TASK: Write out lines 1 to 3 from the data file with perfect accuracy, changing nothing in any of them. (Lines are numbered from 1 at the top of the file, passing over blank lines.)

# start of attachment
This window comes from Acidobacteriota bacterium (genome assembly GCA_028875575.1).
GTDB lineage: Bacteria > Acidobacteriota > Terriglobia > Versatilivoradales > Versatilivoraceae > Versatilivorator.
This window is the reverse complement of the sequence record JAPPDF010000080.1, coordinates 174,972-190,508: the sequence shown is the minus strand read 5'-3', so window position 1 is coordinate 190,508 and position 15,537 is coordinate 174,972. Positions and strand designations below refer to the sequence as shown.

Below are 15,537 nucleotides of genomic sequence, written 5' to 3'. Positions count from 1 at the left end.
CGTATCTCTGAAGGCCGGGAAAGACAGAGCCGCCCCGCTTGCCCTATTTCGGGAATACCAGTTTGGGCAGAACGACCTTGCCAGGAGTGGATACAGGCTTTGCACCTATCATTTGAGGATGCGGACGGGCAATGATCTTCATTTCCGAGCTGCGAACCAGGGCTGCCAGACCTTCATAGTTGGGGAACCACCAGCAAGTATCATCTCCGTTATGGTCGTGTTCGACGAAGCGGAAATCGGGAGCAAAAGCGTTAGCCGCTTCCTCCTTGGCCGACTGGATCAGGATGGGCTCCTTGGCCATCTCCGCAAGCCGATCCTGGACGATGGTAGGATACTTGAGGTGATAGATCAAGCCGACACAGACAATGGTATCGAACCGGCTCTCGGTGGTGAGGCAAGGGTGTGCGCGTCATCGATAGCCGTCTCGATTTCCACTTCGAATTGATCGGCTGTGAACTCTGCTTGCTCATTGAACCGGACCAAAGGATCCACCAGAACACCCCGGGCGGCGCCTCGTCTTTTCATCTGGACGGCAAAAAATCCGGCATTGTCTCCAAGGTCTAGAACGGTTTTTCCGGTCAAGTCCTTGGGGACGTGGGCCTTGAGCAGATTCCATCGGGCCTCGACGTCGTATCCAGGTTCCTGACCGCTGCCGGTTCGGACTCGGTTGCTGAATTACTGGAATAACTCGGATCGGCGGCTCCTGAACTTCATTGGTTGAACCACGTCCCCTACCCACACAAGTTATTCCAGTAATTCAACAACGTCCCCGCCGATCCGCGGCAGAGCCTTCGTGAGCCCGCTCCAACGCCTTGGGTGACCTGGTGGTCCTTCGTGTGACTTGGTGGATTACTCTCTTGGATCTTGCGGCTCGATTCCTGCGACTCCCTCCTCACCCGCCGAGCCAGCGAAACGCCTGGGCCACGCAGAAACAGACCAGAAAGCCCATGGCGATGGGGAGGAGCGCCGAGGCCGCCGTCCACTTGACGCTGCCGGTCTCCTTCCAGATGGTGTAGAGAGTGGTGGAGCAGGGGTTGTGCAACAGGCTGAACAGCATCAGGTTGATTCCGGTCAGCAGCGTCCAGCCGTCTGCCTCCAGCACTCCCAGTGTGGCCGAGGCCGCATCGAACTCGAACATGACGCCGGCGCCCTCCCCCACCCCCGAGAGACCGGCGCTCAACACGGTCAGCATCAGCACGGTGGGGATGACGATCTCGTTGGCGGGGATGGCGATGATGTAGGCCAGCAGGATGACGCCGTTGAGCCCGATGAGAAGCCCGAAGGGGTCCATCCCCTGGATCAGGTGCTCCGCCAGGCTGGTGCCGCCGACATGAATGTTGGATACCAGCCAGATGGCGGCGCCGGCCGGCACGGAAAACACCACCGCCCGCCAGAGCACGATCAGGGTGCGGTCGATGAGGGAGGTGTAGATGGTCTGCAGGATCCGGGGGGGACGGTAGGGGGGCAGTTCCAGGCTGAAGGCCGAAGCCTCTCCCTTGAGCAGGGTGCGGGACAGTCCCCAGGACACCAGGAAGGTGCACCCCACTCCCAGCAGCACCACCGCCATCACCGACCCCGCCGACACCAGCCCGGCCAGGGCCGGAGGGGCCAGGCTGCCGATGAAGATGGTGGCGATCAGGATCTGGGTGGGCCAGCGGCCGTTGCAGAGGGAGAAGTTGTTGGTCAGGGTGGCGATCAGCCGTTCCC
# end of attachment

This window comes from Acidobacteriota bacterium (genome assembly GCA_028875575.1).
GTDB lineage: Bacteria > Acidobacteriota > Terriglobia > Versatilivoradales > Versatilivoraceae > Versatilivorator.
This window is the reverse complement of the sequence record JAPPDF010000080.1, coordinates 174,972-190,508: the sequence shown is the minus strand read 5'-3', so window position 1 is coordinate 190,508 and position 15,537 is coordinate 174,972. Positions and strand designations below refer to the sequence as shown.